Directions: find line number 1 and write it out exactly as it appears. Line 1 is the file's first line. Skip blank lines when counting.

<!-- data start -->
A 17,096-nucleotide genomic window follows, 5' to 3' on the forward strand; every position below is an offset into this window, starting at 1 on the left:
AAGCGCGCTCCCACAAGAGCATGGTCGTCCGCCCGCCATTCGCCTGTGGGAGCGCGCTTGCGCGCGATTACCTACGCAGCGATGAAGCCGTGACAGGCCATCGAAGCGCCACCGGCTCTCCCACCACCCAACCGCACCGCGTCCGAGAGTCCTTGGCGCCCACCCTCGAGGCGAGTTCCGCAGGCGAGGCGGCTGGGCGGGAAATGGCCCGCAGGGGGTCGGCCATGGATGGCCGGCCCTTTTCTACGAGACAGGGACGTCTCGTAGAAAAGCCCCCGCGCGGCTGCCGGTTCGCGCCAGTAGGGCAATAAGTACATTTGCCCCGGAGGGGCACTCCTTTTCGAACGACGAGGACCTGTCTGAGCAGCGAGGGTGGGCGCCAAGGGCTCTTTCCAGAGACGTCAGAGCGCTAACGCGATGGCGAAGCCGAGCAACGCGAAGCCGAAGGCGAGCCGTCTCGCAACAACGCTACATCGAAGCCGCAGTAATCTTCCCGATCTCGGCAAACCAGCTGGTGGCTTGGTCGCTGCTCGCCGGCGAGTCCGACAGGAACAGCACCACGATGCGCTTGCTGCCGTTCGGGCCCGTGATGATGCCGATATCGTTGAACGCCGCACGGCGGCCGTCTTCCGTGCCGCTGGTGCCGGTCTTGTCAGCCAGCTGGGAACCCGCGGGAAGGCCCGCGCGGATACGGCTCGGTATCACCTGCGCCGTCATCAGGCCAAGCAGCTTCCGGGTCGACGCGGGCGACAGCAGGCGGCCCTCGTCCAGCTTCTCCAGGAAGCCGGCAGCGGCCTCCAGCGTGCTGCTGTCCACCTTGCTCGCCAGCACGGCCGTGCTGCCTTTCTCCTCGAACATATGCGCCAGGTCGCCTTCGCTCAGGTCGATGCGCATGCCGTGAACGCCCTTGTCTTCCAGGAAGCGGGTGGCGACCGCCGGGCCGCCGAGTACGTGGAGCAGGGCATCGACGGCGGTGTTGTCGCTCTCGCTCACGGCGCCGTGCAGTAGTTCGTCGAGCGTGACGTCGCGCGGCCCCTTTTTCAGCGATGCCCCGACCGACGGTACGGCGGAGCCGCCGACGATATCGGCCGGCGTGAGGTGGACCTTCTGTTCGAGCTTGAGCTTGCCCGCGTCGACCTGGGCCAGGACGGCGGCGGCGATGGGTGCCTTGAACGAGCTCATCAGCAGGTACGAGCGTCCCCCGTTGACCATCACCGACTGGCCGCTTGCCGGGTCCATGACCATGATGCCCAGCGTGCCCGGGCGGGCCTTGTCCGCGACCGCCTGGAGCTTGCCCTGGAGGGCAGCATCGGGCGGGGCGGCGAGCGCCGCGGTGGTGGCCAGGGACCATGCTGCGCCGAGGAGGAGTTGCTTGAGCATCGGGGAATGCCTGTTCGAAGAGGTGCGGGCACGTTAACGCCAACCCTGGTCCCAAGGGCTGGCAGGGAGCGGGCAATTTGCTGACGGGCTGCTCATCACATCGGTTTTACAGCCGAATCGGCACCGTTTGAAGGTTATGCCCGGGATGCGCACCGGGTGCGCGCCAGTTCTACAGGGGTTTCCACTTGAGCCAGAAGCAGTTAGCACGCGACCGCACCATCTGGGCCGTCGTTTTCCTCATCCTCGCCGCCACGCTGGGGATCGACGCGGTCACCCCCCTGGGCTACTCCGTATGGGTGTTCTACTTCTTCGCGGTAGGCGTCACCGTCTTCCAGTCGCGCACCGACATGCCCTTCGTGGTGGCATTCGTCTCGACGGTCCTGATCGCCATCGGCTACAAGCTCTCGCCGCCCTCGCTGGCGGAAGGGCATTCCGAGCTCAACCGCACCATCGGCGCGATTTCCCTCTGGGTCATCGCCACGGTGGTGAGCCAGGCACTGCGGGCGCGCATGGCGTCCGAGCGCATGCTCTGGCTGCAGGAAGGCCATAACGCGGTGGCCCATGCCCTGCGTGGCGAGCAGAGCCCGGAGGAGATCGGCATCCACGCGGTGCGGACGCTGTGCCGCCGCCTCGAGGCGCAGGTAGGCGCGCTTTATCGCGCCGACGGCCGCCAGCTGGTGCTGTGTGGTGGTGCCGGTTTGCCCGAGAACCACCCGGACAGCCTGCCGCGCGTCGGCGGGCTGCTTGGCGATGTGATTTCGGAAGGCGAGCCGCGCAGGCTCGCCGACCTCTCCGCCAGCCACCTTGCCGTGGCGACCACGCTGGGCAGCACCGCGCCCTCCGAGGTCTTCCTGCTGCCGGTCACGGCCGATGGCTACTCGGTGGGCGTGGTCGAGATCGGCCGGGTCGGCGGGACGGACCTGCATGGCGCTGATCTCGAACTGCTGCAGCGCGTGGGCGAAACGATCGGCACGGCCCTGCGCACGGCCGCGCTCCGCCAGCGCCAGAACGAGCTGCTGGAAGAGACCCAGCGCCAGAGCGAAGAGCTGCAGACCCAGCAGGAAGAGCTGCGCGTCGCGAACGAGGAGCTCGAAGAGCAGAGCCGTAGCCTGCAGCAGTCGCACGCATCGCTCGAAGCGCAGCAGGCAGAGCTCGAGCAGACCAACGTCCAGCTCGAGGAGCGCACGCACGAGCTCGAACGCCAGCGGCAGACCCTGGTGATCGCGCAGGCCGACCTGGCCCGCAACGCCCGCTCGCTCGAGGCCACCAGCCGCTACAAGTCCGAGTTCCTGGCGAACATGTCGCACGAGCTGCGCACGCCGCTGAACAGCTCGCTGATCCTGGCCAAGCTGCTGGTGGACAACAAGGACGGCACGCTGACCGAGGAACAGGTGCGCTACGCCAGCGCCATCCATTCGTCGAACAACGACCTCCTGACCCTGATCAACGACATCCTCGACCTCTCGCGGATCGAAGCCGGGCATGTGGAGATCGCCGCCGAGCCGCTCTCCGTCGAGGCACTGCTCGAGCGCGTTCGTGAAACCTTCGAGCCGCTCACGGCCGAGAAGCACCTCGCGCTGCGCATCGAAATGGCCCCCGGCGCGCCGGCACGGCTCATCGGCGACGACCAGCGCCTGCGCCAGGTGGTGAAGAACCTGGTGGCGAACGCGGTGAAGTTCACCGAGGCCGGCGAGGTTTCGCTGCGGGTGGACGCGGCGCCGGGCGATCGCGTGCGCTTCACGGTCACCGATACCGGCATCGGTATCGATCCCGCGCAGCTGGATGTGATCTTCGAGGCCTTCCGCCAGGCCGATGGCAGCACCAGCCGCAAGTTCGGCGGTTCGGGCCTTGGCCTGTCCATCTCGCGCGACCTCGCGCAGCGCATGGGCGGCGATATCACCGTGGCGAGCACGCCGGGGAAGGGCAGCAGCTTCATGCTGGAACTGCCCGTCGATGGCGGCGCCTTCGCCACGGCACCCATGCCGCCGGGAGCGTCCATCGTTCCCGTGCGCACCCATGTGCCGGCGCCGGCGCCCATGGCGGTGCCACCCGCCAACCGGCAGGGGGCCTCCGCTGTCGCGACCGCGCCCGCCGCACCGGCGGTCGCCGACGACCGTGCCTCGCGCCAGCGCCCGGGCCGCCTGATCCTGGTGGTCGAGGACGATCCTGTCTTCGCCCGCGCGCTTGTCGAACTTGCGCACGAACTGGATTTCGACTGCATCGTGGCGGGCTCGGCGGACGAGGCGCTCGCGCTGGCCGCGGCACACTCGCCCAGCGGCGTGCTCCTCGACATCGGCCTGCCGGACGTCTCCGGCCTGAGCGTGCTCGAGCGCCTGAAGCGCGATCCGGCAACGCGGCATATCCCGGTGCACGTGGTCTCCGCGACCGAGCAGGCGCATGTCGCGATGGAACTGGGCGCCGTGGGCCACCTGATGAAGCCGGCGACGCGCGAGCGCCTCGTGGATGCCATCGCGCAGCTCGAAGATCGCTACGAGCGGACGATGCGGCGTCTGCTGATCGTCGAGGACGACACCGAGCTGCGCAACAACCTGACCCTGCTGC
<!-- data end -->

A 17,096-nucleotide genomic window follows, 5' to 3' on the forward strand; every position below is an offset into this window, starting at 1 on the left: